Taiwan president vows defense in response to ChinaPosted by Thomas Bush / October 11, 2021
Last week, Chinese President Xi Jinping vowed to achieve a “peaceful reunification” with Taiwan, despite the threatening presence of Chinese fighters in Taiwanese airspace over the past months. In response, the Taiwanese president has vowed to defend Taiwan’s sovereignty.
Biden has sided with China as tensions heat up between China and Taiwan, reiterating that the U.S. will abide by the “one China” policy––meaning the US will follow the Chinese assertion that Taiwan is its territory.
Taiwan has recorded a record number of Chinese jets in its airspace. This past summer, Chinese jets entered Taiwanese airspace multiple times. In June, China sent a massive force of 28 aircraft into Taiwanese airspace, including nuclear-capable bombers, the largest and most threatening show of force yet.
The Chinese government, angered by recent developments between the U.S. and Taiwan, has warned the U.S. State Department to “stop all forms” of official outreach to Taiwan. This might actually signal a warming of tensions, consider a few months ago China was threatening to fly fighter jets over Taiwan if U.S.-Taiwan relations continued to warm. China also threatened “all-out war” if Taiwan fires on the jets. That same time, Taiwan reported the largest incursion by the Chinese air force yet.
The United States said it would defend Taiwan in the face of Chinese incursions into Taiwanese airspace a few months ago. China sent more fighter jets into Taiwanese air space as a result, escalating their show of force. Taiwan threatened to shoot down the Chinese drones in its airspace, if they get too close to the Taiwanese-controlled Pratas Islands.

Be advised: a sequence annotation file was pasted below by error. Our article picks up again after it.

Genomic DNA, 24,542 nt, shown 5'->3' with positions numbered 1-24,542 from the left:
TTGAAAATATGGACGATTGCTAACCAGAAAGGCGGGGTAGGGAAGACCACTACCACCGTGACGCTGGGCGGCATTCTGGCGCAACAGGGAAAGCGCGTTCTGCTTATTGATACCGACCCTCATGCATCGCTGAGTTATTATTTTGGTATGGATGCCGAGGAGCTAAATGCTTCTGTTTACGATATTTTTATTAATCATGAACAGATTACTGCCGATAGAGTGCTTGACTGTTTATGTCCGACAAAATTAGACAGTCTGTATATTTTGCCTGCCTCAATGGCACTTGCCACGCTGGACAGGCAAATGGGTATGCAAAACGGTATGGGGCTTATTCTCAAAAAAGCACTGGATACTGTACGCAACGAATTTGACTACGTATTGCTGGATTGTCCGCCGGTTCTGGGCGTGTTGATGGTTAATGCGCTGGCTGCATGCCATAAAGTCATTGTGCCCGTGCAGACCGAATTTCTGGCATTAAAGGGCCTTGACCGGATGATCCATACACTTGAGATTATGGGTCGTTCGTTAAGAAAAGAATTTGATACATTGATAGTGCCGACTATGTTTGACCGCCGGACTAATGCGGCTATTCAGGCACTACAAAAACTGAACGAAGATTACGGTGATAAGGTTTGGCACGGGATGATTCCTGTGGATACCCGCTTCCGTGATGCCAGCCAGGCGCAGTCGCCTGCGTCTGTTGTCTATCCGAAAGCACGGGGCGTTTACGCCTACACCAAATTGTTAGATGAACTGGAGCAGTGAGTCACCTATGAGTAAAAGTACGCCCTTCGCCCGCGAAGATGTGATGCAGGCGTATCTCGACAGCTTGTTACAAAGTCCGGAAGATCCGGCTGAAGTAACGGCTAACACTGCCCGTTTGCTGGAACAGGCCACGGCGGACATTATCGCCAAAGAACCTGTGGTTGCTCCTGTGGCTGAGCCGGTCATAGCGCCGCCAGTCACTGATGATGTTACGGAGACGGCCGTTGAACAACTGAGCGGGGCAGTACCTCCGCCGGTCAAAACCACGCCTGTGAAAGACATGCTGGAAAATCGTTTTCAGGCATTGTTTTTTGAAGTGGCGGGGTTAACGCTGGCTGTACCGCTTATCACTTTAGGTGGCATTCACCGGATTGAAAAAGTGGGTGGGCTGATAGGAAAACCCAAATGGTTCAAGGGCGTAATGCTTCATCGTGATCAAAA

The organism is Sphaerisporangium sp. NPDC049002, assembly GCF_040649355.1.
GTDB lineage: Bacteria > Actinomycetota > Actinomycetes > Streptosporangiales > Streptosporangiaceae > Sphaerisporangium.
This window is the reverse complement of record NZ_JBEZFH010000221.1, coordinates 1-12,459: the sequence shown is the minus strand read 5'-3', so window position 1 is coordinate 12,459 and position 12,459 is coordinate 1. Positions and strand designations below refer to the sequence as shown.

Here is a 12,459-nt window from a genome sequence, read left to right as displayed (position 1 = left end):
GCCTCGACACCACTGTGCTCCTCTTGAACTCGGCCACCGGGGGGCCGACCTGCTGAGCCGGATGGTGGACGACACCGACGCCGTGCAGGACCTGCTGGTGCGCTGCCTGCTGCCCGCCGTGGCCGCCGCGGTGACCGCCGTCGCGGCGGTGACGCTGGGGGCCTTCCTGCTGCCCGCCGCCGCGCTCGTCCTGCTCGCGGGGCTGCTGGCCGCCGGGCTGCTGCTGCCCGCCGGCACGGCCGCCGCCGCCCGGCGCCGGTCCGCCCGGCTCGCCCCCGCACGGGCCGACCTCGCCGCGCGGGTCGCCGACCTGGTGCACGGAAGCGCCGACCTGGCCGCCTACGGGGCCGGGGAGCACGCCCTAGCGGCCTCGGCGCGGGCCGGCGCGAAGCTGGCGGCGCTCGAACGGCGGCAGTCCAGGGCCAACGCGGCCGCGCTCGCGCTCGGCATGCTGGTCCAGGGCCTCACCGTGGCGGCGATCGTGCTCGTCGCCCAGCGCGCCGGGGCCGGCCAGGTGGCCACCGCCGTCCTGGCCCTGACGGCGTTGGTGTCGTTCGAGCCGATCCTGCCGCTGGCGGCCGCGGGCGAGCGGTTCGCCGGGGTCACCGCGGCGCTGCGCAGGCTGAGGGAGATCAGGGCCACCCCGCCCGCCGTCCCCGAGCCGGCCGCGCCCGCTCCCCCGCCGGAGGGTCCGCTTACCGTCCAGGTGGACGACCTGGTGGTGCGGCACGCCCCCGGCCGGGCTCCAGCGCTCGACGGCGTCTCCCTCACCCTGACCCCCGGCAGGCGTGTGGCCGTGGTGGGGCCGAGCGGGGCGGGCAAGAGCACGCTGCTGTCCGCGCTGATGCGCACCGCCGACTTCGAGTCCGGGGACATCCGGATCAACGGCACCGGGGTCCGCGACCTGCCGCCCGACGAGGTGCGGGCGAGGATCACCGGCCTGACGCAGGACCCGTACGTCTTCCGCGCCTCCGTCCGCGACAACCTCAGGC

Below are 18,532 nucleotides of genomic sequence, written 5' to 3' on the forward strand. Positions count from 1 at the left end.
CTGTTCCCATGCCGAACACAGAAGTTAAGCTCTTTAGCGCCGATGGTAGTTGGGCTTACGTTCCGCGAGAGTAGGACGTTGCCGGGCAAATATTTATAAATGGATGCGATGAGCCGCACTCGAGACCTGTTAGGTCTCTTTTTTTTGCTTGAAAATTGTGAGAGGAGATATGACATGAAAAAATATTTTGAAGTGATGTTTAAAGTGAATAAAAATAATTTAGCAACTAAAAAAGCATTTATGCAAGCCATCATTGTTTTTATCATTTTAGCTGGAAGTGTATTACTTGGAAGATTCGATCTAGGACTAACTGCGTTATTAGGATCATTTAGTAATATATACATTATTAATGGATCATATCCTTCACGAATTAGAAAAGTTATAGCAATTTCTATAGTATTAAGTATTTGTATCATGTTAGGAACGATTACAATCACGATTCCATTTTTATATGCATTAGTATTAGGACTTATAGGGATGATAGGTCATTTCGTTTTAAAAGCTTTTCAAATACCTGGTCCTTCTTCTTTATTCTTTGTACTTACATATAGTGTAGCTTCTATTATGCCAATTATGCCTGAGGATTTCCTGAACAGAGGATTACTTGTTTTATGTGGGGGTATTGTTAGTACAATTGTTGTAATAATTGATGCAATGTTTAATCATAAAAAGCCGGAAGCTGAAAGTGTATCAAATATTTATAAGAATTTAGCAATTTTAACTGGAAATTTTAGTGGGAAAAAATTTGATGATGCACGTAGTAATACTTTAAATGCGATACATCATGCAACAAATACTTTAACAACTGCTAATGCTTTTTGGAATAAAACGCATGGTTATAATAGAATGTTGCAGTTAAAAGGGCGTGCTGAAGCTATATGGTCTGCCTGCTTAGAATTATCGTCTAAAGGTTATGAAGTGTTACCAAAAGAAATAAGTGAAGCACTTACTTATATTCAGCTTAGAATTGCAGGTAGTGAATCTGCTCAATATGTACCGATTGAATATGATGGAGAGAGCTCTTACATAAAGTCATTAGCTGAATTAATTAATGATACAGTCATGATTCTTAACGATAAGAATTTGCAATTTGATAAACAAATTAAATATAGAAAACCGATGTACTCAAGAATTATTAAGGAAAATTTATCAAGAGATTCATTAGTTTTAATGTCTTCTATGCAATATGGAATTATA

Chinese drones were spotted gathering intelligence around Taiwan, according to the Taiwanese coast guard. Eleven Chinese warplanes flew into Taiwanese airspace on Monday, part of China’s rising imperial aspirations. Earlier this month, China, as part of its usual change-of-presidency bellicosity, warned the United States against interfering with China’s designs on Taiwan. Earlier this year, China called Taiwan an “insurmountable red line.”
China was worried that Taiwanese leadership is preparing to declare formal independence, and as a result issued a warning: any such decree means war. The announcement came just days after Taiwan reported a Chinese incursion into their airspace, including eight bombers and four fighters. China has long considered Taiwan part of its own territory.
China was currently in hot water, internationally. The U.S. State Department has labeled China’s treatment of the Uighur people genocide, the harshest criticism of Beijing’s actions. Boris Johnson has announced that the British government will not call the Uighur situation in genocide.
Meanwhile, The Philippines has deployed its air force in response to the 220 Chinese fishing vessels spotted in disputed waters. Earlier this month, the Philippines claimed that the ships were manned by Chinese militia.